US back in fast lane for luxury cars
With demand on the mainland waning, super-rich Americans are splashing out again, along with their Japanese peers
After years of profiting from the mainland's appetite for high-priced toys, makers of hyper-luxury cars are shifting their focus back to more traditional markets such as the US and Japan.
"The US is really getting back on track and getting more important for us," Lamborghini chief executive Stephan Winkelmann said in Tokyo. On the mainland, "there is a slowdown in high-end luxury", he said.
American demand for Lamborghini's US$400,000-plus Aventador flagship was growing at a pace reminiscent of the years before the 2008 global financial crisis, Winkelmann said. And as Japanese Prime Minister Shinzo Abe kick-started the economy, Japan also stood out, he said.
Concerns about the mainland, echoed by Ferrari and Rolls-Royce since last year, show it is no longer the driver of growth it was three years ago when it pulled the world out of recession. A slowing economy and a government push against lavish spending have undermined sales of luxury goods ranging from supercars to Prada bags and Bordeaux wines.
"Luxury carmakers are suffering, and a lot of high-class restaurants that serve expensive dinners are suffering, too," said Andreas Graef, a consultant at AT Kearney in Shanghai. "Clearly China's millionaires and billionaires are more cautious of how they show off their wealth, from expensive watches to expensive liquors."
The United States was the strongest market globally, and mainland demand for luxury cars was unlikely to ever experience the kind of expansion it saw over the past several years, Graef said.
After dropping 29 per cent in 2009 to 2,500 units, sales of vehicles costing more than two million yuan (HK$2.5 million) surged to a record 9,000 in 2011 before dropping back to 8,000 last year, according to AT Kearney.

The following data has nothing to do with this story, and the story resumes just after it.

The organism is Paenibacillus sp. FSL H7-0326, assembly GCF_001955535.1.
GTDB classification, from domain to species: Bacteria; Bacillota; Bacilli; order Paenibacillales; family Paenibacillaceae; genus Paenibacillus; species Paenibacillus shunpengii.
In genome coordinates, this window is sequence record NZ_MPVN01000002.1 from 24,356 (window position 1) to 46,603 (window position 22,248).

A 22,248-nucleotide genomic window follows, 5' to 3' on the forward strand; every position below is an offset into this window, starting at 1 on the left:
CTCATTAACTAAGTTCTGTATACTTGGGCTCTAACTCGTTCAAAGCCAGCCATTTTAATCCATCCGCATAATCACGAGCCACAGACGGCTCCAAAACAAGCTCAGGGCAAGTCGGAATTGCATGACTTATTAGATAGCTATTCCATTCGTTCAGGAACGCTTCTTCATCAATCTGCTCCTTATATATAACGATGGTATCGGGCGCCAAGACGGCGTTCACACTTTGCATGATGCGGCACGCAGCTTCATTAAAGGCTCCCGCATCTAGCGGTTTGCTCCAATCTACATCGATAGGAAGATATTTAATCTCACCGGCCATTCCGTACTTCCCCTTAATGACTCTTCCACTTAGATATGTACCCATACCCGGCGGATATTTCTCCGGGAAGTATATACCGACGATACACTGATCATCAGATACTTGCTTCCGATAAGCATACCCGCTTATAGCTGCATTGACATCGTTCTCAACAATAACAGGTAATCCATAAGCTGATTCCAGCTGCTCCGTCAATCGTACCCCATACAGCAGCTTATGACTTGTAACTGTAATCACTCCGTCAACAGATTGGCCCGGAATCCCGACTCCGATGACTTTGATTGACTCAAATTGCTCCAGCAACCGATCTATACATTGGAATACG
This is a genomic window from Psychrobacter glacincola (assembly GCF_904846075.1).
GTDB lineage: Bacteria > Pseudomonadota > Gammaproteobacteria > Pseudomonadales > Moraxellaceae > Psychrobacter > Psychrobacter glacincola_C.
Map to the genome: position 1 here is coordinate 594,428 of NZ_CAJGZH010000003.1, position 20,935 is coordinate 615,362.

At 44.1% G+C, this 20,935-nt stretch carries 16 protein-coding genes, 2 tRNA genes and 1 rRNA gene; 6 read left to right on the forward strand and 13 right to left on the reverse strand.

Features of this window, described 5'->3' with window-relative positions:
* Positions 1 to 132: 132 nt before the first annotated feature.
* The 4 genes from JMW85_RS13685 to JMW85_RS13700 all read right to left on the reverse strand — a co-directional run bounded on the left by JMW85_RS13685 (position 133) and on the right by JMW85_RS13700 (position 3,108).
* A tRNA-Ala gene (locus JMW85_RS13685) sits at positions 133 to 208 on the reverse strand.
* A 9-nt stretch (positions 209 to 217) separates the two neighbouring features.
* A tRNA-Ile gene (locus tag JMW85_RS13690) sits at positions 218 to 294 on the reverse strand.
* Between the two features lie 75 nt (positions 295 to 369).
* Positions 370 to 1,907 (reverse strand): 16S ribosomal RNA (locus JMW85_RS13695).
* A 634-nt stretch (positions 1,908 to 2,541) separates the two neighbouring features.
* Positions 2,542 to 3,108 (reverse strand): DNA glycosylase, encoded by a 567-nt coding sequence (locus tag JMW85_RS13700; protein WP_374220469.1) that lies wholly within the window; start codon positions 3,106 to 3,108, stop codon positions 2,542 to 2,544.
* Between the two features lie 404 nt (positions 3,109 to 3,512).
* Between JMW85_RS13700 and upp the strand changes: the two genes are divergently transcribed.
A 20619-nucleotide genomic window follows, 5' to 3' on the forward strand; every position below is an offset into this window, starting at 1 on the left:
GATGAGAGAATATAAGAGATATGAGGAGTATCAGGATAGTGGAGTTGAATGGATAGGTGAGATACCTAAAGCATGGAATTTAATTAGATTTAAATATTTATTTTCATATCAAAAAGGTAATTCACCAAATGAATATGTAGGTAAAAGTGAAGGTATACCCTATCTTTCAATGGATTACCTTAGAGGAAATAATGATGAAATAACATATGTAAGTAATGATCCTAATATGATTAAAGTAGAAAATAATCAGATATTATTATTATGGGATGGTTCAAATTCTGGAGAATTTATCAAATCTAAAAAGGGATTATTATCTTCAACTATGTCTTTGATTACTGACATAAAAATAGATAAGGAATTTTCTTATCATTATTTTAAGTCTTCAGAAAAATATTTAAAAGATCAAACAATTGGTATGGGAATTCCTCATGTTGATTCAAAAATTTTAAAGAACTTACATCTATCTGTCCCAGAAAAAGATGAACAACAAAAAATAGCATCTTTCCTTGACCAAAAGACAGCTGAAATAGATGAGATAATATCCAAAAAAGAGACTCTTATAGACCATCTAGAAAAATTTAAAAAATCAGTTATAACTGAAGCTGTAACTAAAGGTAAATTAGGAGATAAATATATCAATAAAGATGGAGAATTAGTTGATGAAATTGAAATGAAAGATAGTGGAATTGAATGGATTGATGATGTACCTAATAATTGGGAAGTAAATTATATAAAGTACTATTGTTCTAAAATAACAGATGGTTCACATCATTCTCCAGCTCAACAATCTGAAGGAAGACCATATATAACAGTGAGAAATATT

"All luxury consumption has been squeezed," said Zhu Bin, senior analyst at researcher LMC Automotive in Shanghai. "Until 2015, the luxury-car segment won't recover to the levels we saw in 2012."
Mainlanders were the world's biggest buyers of luxury goods last year, accounting for 27 per cent of sales, according to a McKinsey report in December. But mainland luxury sales growth may slow to 12 per cent annually in the three years to 2015 from an average of 27 per cent between 2008 and 2012, it said.
Analysts expect the mainland's gross domestic product will grow by 7.6 per cent this year, the weakest pace in 14 years. That is taking a toll on the super-rich, with the number of mainlanders with at least US$30 million shrinking 5.1 per cent this year to 10,675, according to the Wealth-X and UBS World Ultra Wealth Report. Globally, the population of "ultra-high-net-worth individuals" rose 6.3 per cent and their wealth expanded 7.7 per cent to US$27.8 trillion this year, according to the report.
Then there is the austerity drive being pushed by the Communist Party. Since last year, President Xi Jinping has limited official spending on high-end banquets and lavish gifts, resulting in a slide in demand for products such as liquor, hand-made tea and French wines. Xi has warned that disgust over graft and the enrichment of cadres and their families threatens the party.
"In the past, there were many super tycoons who wanted to show off their wealth," said Yale Zhang, managing director of consultancy Autoforesight Shanghai. These days, such people "want to control their budget". While it is typically the scions of such families who go after Lamborghinis or Ferraris, "their budget can be easily controlled by daddy", Zhang said.
Lamborghini is not alone among ultra-luxury carmakers seeing a slowdown. Rolls-Royce chief executive Torsten Mueller-Oetvoes said in April he was no longer seeing "explosive" growth on the mainland, but was still optimistic. The US overtook the mainland as the brand's biggest market last year, when the maker of the US$380,000 Phantom sold a record 3,575 cars globally.
Ferrari says its North American sales grew 9 per cent in the first half of the year, while Japanese deliveries were up 28 per cent. In Greater China, by contrast, it sold some 350 cars - 50 fewer than a year earlier.
With Europe still struggling, the US has been a standout for Lamborghini. Deliveries there jumped 29 per cent in the first eight months of the year, outpacing the broader car market's 9.6 per cent gain, according to research firm Autodata.
In Japan, customers wanting to buy the scissor-doored Aventador must wait 12 months, and Lamborghini's sales gained 14 per cent in the first eight months of the year, according to the Japan Automobile Importers Association.
"We are very happy with Japan," Winkelmann said. "It's coming back big time."